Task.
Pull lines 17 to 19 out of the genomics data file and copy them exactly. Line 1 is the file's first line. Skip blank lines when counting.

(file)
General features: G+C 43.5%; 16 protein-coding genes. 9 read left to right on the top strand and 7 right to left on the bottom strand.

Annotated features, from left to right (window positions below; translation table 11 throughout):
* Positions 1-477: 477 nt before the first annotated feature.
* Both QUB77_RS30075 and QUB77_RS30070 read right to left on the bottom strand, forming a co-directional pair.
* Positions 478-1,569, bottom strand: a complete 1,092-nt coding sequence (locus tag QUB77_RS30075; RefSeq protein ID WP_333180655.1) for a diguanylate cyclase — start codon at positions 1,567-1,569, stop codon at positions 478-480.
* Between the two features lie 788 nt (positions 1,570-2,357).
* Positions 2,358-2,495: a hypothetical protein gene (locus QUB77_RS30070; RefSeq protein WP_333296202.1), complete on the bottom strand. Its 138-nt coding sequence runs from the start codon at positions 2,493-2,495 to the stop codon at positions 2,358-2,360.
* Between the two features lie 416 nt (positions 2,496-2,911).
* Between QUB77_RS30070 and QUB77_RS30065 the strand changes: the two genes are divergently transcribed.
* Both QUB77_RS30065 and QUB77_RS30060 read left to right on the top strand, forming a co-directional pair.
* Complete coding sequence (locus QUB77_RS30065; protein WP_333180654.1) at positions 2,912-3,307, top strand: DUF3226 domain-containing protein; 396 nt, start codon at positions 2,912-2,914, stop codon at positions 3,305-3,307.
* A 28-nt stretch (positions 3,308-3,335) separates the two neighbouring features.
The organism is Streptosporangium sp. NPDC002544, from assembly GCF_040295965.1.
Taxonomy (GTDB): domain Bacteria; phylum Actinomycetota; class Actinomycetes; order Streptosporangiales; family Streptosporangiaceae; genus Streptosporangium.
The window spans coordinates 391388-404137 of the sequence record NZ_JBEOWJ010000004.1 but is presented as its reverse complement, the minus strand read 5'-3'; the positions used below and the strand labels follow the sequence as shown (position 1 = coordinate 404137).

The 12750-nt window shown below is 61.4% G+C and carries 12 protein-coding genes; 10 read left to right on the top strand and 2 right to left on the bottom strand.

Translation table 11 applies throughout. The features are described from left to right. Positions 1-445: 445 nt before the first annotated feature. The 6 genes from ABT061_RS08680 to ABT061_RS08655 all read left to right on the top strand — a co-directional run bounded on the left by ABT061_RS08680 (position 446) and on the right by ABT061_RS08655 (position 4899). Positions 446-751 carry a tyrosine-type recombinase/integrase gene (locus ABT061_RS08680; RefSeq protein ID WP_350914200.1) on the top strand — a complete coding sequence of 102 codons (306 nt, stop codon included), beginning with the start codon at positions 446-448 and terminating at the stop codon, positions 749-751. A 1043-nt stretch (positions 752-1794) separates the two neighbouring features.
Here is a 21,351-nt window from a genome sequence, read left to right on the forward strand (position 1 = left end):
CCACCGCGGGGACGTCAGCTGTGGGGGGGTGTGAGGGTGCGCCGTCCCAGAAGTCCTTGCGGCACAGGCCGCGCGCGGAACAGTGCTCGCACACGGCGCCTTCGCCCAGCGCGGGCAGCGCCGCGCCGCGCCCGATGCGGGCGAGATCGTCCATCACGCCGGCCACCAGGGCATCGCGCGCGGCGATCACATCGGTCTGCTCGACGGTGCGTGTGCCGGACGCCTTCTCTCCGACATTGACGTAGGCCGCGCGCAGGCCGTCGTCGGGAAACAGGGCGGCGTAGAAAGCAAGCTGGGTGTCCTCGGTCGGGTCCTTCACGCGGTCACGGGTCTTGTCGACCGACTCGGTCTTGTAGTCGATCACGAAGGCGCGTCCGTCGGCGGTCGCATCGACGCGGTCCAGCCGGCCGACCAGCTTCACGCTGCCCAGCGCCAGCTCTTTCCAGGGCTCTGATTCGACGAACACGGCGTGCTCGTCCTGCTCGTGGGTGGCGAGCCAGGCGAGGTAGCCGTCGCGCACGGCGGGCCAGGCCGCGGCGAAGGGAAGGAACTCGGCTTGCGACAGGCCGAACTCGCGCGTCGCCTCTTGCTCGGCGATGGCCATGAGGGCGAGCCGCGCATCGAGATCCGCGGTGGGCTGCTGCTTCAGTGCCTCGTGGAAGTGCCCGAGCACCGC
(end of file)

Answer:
Translation table 11 applies throughout. The features are described from left to right. Positions 1-445: 445 nt before the first annotated feature. The 6 genes from ABT061_RS08680 to ABT061_RS08655 all read left to right on the top strand — a co-directional run bounded on the left by ABT061_RS08680 (position 446) and on the right by ABT061_RS08655 (position 4899). Positions 446-751 carry a tyrosine-type recombinase/integrase gene (locus ABT061_RS08680; RefSeq protein ID WP_350914200.1) on the top strand — a complete coding sequence of 102 codons (306 nt, stop codon included), beginning with the start codon at positions 446-448 and terminating at the stop codon, positions 749-751. A 1043-nt stretch (positions 752-1794) separates the two neighbouring features.
Here is a 21,351-nt window from a genome sequence, read left to right on the forward strand (position 1 = left end):
CCACCGCGGGGACGTCAGCTGTGGGGGGGTGTGAGGGTGCGCCGTCCCAGAAGTCCTTGCGGCACAGGCCGCGCGCGGAACAGTGCTCGCACACGGCGCCTTCGCCCAGCGCGGGCAGCGCCGCGCCGCGCCCGATGCGGGCGAGATCGTCCATCACGCCGGCCACCAGGGCATCGCGCGCGGCGATCACATCGGTCTGCTCGACGGTGCGTGTGCCGGACGCCTTCTCTCCGACATTGACGTAGGCCGCGCGCAGGCCGTCGTCGGGAAACAGGGCGGCGTAGAAAGCAAGCTGGGTGTCCTCGGTCGGGTCCTTCACGCGGTCACGGGTCTTGTCGACCGACTCGGTCTTGTAGTCGATCACGAAGGCGCGTCCGTCGGCGGTCGCATCGACGCGGTCCAGCCGGCCGACCAGCTTCACGCTGCCCAGCGCCAGCTCTTTCCAGGGCTCTGATTCGACGAACACGGCGTGCTCGTCCTGCTCGTGGGTGGCGAGCCAGGCGAGGTAGCCGTCGCGCACGGCGGGCCAGGCCGCGGCGAAGGGAAGGAACTCGGCTTGCGACAGGCCGAACTCGCGCGTCGCCTCTTGCTCGGCGATGGCCATGAGGGCGAGCCGCGCATCGAGATCCGCGGTGGGCTGCTGCTTCAGTGCCTCGTGGAAGTGCCCGAGCACCGC